- Extract Automation Library Package to your local file system
dtTaskDefs.xml(defines all Ant Task) and
com.dynatrace.diagnostics.automation.jar(the actual automation library)
As a prerequisite to use the Dynatrace tasks in your Ant build, import the Dynatrace task definitions in your build.xml. The dtTaskDefs.xml file assumes that the com.dynatrace.diagnostics.automation.jar is located in the same directory
Before you run your tests (JUnit, TestNG, NUnit), use the DtStartTest Ant task to register a new test run on the Dynatrace Server and pass additional metadata like the major/minor version. This way, the Dynatrace Server is able to identify PurePaths that originate in the same test run and allows you to perform parallel test runs.
As a best practice, we recommend to define the individual bits of metadata as separate properties so they can be easily changed afterwards. For example, we can rely on the fact that properties in Ant are immutable (they cannot be changed after a value has been assigned), so we can define default values in the script and overwrite them when the build is run through a CI server.
After setting these properties, you can call DtStartTest before you actually run the tests. In this example, a target named "test" is called that depends on compiling code and tests first, and then executes the JUnit tests. At the beginning of this target, you call DtStartTest and pass in the various parameter defined before:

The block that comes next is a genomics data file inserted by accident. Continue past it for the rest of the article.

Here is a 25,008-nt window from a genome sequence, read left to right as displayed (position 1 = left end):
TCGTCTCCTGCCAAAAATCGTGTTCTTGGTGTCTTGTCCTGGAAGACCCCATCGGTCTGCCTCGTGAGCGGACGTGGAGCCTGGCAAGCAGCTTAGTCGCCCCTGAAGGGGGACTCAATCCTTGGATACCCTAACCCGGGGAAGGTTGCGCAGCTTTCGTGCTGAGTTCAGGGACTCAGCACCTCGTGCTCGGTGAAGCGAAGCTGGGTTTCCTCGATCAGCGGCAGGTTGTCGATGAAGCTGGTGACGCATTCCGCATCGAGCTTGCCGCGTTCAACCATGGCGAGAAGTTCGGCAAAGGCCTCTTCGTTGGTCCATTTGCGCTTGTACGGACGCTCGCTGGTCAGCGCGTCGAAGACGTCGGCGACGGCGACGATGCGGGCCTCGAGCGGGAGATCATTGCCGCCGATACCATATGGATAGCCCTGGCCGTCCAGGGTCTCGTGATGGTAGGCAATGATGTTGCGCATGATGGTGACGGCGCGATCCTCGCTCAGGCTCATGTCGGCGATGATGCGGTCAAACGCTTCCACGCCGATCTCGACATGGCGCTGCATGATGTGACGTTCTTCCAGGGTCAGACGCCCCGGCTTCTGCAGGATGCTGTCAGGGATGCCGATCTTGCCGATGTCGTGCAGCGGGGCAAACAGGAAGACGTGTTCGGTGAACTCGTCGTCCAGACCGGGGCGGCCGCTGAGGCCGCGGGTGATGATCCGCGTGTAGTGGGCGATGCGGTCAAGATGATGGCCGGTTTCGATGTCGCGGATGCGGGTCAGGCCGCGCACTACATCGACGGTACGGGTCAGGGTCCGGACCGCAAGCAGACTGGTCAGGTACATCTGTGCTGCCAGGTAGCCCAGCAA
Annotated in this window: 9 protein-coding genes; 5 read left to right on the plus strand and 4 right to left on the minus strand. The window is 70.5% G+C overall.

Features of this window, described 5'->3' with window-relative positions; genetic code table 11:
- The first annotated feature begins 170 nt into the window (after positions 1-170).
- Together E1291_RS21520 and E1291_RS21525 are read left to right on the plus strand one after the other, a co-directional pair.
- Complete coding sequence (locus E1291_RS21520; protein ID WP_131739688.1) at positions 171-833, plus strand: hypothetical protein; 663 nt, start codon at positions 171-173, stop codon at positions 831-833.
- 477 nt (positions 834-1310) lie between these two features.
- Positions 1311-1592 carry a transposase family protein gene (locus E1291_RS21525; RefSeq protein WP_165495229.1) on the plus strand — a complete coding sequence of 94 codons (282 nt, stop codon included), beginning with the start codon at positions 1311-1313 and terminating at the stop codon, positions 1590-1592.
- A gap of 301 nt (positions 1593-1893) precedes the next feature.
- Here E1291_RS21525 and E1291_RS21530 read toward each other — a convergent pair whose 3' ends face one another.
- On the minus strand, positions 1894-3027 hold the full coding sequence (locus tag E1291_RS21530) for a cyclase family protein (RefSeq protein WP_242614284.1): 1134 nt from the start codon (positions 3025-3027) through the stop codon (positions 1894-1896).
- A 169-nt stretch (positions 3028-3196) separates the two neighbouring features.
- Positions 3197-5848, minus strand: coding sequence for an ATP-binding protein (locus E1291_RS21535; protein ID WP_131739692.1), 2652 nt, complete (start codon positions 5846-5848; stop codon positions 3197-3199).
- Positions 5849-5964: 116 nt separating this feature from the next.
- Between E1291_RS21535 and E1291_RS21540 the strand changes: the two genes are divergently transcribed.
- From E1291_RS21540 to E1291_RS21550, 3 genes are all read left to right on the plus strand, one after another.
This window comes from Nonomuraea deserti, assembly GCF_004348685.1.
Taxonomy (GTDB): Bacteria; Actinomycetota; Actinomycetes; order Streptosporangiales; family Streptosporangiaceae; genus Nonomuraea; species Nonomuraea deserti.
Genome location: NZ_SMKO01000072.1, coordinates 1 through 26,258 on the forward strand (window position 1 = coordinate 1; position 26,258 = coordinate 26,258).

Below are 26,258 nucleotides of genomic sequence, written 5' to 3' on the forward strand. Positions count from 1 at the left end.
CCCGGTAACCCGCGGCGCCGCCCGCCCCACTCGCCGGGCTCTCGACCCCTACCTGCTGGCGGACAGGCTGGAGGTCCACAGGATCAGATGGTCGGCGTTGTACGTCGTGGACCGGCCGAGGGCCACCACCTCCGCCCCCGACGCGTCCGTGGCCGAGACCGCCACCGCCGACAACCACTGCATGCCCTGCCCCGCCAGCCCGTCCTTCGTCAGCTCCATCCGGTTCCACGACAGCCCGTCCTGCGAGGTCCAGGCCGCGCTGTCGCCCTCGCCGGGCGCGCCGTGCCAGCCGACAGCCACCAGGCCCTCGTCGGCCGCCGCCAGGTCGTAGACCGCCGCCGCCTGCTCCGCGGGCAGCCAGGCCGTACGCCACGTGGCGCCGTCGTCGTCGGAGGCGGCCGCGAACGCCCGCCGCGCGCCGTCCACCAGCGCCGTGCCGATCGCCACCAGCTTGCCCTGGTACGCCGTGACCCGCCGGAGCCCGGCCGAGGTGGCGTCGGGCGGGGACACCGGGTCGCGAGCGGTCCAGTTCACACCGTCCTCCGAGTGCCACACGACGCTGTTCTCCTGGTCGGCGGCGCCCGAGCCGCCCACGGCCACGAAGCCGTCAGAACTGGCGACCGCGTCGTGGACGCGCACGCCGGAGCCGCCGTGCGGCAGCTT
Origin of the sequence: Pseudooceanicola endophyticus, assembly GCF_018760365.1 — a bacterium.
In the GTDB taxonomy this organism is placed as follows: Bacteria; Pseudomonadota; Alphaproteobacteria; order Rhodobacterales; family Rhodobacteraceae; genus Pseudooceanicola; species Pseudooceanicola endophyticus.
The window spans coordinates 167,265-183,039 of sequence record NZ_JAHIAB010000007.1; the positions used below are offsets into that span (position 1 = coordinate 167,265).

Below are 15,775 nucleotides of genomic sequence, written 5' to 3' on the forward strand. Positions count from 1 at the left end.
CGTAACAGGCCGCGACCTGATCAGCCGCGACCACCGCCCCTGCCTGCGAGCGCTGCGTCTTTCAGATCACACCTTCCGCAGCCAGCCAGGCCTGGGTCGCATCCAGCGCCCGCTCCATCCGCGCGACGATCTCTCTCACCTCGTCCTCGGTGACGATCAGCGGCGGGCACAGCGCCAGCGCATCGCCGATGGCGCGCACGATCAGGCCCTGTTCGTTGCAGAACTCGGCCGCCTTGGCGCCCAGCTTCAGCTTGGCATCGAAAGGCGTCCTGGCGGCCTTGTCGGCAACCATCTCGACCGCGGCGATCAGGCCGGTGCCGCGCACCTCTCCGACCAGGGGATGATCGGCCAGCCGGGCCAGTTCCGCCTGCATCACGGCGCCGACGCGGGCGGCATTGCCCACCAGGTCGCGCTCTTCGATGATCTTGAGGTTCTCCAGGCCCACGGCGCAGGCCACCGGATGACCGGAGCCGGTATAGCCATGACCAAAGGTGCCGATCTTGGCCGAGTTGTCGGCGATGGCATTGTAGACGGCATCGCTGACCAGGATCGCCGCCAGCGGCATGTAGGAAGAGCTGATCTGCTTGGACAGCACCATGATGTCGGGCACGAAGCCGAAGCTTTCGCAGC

What happens here is that DtStartTest uses the Dynatrace Server REST interface to register a test run on the server, and sets a property called dtTestrunID that contains an ID used to by the agent to tag all PurePaths belonging to a test run. This ID has to be passed to the dynaTrace agent instrumenting the JVM running the tests as a parameter called optionTestRunIdJava (see example below).
Now that you have told Dynatrace about the tests to come, you can move forward with actually executing the tests. To make sure our integration works, you have to make sure that the JVM running the tests has
a) a Java agent injected and
b) gets the test run ID set in the optionTestRunIdJava parameter.
Therefore, it is important to use fork="on" on the JUnit task as otherwise the tests would execute in the JVM running Ant, and you would not get an agent injected. The other configuration of the junit task looks just like it would without dynaTrace, we define a classpath and a fileset:
And that's it! You can continue with your build script as you usually would, for example with building an HTML report of JUnit results and bundling up artifacts. The full test target looks as follows: